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  • Todd McLaughlin

What's the Secret to Keeping Your Resolutions? K.I.S.S.


Whether your goal is to lose weight, run a marathon, or decrease bad habits the key is KISS! Not the old KISS (Keep it simple stupid) but the new KISS: Keep It Simpler & Successful! One of the most difficult tasks of fitness training is motivating clients to workout on their own. Almost equally as difficult is convincing clients to NOT WORKOUT! Confused? The number one reason clients' goals (or almost any goal) is not achieved is that the expectation of commitment is impossible to achieve. It may last a week, it may last a month, it may last a few months but at some point, life gets in the way and we revert back to old habits feeling unsuccessful once again.

How do we then successfully achieve our goals? How have people been able to make permanent life changes? HERE IS THE PART THAT NO ONE WANTS TO HEAR! HERE IS THE PART THAT EVERYONE THINKS APPLIES TO EVERYONE ELSE! You need to create small incremental changes and build on them to achieve the greater goal. There it is. There is the secret. DO LESS TO ACHEIVE MORE!

I know, I have heard it all before: When I first got out of college I lost 25# by running every day and ended up running a half marathon. 7 years ago I lost 15# in two months by eliminating all sugar from my diet. When I turned 40 I was able to bench press the same amount of weight that I did when I played football in high school by powerlifting five days a week. Can you still bench press that much? Have you regained back the lost weight and more? Why? Those were unsustainable goals for most people because they were short term changes which we rely on self discipline to motor us. And that usually will only sustain for so long and then we cant commit as much time, or we sustain an injury, or the kids have a game and we have to eat out. Life gets in the way!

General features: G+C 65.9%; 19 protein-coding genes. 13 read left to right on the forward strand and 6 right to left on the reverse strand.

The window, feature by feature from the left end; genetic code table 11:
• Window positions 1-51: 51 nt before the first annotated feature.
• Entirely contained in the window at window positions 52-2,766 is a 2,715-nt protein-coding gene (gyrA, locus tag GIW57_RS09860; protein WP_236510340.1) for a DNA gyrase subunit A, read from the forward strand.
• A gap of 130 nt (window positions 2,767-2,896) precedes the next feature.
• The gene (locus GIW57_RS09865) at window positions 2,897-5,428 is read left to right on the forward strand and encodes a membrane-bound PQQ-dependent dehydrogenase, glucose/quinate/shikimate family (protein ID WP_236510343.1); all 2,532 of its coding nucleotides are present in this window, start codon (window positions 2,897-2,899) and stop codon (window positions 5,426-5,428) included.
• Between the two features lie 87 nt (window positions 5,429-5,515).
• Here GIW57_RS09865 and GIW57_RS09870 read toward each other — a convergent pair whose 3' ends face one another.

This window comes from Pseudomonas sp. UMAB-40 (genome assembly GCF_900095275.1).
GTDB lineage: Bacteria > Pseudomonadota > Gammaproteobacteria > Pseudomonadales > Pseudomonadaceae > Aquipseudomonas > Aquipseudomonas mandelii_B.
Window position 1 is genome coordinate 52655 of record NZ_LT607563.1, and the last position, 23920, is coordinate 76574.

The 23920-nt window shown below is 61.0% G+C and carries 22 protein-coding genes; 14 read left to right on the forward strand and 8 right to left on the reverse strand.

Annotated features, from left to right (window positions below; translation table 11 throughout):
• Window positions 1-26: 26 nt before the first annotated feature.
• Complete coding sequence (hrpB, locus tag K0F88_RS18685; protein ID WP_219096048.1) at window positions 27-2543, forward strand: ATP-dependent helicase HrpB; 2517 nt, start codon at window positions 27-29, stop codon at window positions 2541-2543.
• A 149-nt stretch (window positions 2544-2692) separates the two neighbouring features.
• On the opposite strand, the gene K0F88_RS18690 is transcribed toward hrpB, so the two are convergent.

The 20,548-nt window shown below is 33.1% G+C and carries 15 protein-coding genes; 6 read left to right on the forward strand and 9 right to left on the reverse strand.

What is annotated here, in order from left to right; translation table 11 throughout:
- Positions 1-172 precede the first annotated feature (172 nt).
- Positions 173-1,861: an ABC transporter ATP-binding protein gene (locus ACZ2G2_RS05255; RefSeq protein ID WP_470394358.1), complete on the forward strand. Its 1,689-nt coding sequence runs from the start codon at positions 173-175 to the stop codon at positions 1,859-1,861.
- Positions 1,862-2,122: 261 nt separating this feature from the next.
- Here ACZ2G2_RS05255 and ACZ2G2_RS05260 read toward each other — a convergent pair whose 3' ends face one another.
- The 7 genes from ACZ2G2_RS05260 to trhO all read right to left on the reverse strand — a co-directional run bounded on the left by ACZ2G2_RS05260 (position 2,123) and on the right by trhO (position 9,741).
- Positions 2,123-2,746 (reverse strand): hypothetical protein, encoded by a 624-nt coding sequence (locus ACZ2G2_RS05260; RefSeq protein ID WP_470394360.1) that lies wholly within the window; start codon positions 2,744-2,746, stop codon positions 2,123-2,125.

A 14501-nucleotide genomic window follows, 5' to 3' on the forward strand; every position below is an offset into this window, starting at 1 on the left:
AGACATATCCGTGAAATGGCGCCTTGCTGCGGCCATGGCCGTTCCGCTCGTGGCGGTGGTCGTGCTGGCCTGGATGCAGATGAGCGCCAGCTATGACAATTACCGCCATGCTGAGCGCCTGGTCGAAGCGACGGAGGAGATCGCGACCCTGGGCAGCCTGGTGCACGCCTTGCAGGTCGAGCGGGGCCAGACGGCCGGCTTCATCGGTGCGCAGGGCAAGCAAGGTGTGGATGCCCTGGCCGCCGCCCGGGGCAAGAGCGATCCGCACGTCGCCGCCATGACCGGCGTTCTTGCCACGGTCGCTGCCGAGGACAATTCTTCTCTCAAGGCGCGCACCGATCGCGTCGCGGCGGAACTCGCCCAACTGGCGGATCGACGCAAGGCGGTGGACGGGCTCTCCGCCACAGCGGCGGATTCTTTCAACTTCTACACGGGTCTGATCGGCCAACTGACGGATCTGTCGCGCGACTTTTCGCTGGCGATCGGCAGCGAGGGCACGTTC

So how do we avoid these very common pitfalls? Commit to less than you think that you can do and create a successful change. Don't expect to exercise every day if you have only been working out once a week. Commit to three days a week for the next month then add a day the next month. If you haven't been eating as clean as you would like (which is really hard during the holidays), allow yourself three cheat days a week and then reduce it to two after a month or two. Want to run that marathon? Don't register for one in March, register for one in October. Start with running or run/walking two miles twice a week and then add a form of cross-training after a month and build out until you are safely able to run 13.1 miles.

Make your goals easy to achieve to create that feeling of success and also to build a habit, which takes a lot of the self discipline out of the equation! It is a hard concept to wrap your head around, I know. I promise you that it is worth trying. Every one of our clients (myself included) that has achieved long term change has used this method. The question is, do you have the self discipline to try it? Can you forgo short term satisfaction for long term results? KISS!


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